Camper & Nicholsons’ Fay Yard’s Ledgers saved
A set of rare financial ledgers from famous yacht builders and designers, J.G. Fay & Co., have been added to the company’s extensive yachting archive. J.G. Fay & Co. was a significant yacht building firm whose decline directly facilitated the expansion of Camper & Nicholsons. Previously stored in a basement, seriously fire damaged and sealed shut, it was only when the archive arranged for the ledgers to be unlocked that their historical significance was revealed.
Founded in 1871, J.G. Fay & Co. was a yacht building and maintenance yard based in Southampton. Aided by its acclaimed resident designer, Joseph M. Soper, J.G. Fay & Co. were responsible for Satanita, Valkyrie, White Heather and the original Adela, amongst many others. However, an unsuccessful attempt to expand its operations into a second yard in the early 1900s resulted in the firm falling into a state of gradual, but irreversible decline. By 1912, Gosport-based yacht builders and designers Camper & Nicholsons began to realise the potential benefits of a takeover of J.G. Fay & Co. and in December that year, Camper & Nicholsons formally took over the goodwill, yard and plant. The acquisition of the Fay yard marked a key turning point in the expansion of Camper & Nicholsons, with the new Southampton yard allowing the firm to build far larger yachts and eventually becoming the Camper & Nicholsons head office until its closure in 1979.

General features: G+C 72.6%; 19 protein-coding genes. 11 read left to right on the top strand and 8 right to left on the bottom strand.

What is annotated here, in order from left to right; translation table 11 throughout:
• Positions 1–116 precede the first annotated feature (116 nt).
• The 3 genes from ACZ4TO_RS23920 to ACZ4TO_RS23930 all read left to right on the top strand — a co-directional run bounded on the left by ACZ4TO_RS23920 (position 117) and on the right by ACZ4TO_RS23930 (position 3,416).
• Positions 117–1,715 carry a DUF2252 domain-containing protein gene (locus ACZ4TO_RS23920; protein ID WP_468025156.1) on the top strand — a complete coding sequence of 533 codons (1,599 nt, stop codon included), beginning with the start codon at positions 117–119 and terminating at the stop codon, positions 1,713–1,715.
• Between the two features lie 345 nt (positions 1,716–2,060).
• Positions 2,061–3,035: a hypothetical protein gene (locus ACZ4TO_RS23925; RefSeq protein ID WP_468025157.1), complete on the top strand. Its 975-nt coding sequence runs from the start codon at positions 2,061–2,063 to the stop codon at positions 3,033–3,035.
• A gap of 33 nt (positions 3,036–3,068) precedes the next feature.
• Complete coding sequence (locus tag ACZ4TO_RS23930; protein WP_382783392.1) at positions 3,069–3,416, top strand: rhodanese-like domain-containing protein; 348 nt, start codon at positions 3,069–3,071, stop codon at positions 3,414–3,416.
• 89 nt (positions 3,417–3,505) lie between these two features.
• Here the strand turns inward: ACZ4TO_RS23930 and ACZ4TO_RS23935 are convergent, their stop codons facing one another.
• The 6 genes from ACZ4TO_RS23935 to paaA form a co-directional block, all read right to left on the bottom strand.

Following deposit, the archive arranged for the ledgers to be sent away to a specialist locksmith who was able to unlock the ledgers’ high security lock. When the ledgers were returned to the archive, it was found that they set out the estimated and actual costs associated with repair and new build projects undertaken at the Fay yard from the late 1890s and include many famous yachts such as Thomas Lipton’s Erin and Myles B. Kennedy’s White Heather. Many of the entries go into great detail; providing a summary of the work to be undertaken and the estimated costs of anything from portholes to hauling up and launching. As such, the ledgers provide a fascinating and rare glimpse into the costs associated with yacht building in the late 19th and early 20th centuries, in addition to highlighting the activities of an important yachting firm whose decline directly facilitated the expansion of Camper & Nicholsons. The ledgers will now be conserved, digitised and stored in the company’s yachting archive.